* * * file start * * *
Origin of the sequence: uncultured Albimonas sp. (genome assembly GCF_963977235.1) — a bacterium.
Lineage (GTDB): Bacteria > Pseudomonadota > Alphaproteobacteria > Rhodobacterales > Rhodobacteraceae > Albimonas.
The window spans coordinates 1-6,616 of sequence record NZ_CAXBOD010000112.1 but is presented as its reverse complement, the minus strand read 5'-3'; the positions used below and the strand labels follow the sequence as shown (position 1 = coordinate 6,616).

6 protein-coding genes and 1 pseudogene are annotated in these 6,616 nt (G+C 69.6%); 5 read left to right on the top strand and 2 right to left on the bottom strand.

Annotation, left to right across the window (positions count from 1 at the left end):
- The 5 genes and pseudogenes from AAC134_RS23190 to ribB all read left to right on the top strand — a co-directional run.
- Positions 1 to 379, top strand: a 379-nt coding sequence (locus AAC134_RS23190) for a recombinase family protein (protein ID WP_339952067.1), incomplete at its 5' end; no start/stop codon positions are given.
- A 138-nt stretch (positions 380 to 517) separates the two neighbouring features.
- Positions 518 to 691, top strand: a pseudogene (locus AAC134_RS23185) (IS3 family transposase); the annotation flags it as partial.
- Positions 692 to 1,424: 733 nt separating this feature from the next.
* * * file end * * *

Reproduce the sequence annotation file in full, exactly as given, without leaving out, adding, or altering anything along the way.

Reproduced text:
Origin of the sequence: uncultured Albimonas sp. (genome assembly GCF_963977235.1) — a bacterium.
Lineage (GTDB): Bacteria > Pseudomonadota > Alphaproteobacteria > Rhodobacterales > Rhodobacteraceae > Albimonas.
The window spans coordinates 1-6,616 of sequence record NZ_CAXBOD010000112.1 but is presented as its reverse complement, the minus strand read 5'-3'; the positions used below and the strand labels follow the sequence as shown (position 1 = coordinate 6,616).

6 protein-coding genes and 1 pseudogene are annotated in these 6,616 nt (G+C 69.6%); 5 read left to right on the top strand and 2 right to left on the bottom strand.

Annotation, left to right across the window (positions count from 1 at the left end):
- The 5 genes and pseudogenes from AAC134_RS23190 to ribB all read left to right on the top strand — a co-directional run.
- Positions 1 to 379, top strand: a 379-nt coding sequence (locus AAC134_RS23190) for a recombinase family protein (protein ID WP_339952067.1), incomplete at its 5' end; no start/stop codon positions are given.
- A 138-nt stretch (positions 380 to 517) separates the two neighbouring features.
- Positions 518 to 691, top strand: a pseudogene (locus AAC134_RS23185) (IS3 family transposase); the annotation flags it as partial.
- Positions 692 to 1,424: 733 nt separating this feature from the next.